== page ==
David Friend to Jeffrey Wells: “Earlier this week I received a legal notice from the studio that owns most of Ingmar Bergman‘s films, trying to halt a YouTube series I’m doing on his career called Breaking Down Bergman.
“A little background on myself — I’m a reporter by day for The Canadian Press news wire and a longtime movie fanatic. I recently launched this Bergman series with a friend. We intend to watch all of Bergman’s directorial efforts in chronological order, and discuss each one in a 10-minute video using our opinions, comments and brief clips from the movie to illustrate our points. The intention is to encourage others to delve into Bergman, especially younger viewers who might know him by name but haven’t seen his movies.
“There is no profit involved — we’re doing it because we love film.
“However, Svensk Filmindustri, the copyright owner of his films in Sweden doesn’t want us using any footage AT ALL ,and after a recent conversation threatened me with legal action if I don’t stop the series. As far as I can tell, they are completely disregarding fair use laws. We’re not putting Bergman’s films online and we are actually providing promotion for this studio. So, it seems to me it is a service to the community and thus qualifies as fair use.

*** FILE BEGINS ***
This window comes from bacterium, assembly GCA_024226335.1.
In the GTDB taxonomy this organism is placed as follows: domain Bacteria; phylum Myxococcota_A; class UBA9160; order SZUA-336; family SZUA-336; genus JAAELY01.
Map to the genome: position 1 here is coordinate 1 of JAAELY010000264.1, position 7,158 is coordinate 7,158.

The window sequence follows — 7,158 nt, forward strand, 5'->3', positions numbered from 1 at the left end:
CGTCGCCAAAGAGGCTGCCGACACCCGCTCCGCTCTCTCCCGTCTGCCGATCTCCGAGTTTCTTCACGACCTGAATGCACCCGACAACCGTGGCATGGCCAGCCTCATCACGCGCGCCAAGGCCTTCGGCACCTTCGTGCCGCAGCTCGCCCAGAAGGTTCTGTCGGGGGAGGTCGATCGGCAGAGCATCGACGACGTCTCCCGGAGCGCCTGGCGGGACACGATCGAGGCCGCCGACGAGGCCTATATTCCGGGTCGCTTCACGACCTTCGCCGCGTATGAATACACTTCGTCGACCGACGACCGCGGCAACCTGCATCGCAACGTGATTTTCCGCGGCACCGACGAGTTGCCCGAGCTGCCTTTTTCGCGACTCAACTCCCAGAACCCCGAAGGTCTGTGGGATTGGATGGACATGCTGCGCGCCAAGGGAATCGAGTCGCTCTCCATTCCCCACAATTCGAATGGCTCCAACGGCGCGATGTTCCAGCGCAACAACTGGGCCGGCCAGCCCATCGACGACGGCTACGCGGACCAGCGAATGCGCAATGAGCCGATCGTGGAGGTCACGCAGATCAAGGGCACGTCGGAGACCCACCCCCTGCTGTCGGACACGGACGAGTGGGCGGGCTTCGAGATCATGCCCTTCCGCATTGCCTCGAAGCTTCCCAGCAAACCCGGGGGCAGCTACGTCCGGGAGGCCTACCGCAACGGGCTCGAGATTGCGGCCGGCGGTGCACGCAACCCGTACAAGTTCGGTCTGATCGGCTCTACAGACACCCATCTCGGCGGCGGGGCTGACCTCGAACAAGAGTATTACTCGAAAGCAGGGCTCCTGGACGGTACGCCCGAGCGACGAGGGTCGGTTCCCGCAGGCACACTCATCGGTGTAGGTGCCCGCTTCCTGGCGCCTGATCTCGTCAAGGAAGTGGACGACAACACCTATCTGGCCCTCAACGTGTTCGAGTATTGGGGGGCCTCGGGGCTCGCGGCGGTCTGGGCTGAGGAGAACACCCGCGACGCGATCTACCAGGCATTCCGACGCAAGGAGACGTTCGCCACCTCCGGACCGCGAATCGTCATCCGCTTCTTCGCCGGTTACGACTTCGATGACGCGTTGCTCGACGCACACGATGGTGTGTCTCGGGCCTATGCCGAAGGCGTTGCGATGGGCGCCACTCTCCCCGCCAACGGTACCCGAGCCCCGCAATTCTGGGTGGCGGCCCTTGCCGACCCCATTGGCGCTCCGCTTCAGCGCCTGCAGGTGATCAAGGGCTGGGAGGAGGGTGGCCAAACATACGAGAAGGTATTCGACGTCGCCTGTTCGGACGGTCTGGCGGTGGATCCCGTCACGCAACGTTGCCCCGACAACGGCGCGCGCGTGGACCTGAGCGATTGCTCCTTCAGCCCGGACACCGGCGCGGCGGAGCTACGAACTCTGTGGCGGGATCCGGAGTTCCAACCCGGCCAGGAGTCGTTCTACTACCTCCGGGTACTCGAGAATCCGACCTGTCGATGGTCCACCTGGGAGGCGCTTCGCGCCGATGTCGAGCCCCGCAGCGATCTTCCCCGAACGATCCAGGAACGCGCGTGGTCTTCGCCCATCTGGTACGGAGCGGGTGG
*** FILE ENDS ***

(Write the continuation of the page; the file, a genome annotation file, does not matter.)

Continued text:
“Because we don’t profit from this, we also don’t have the money to hire lawyers, so we’re weighing the decision of whether to take down all of these videos and abandon a project we intended to spend the next two years on, or stick it out and see if they launch a lawsuit. I haven’t received any official legal statement from the studio lawyers at this point, but I don’t think they necessarily have to do that. Of course, these big guys at Svensk have a lot of money to challenge us and could probably hurt us financially even if they launch a lawsuit that they don’t win.
“I think it’s hugely important for us to continue engaging in a dialogue about Bergman’s films, and potentially about any other director’s films in a future series. We’re not officially movie critics. We’re just Average Joes talking about movies, and this seems like a dangerous precedent they’re putting forth.”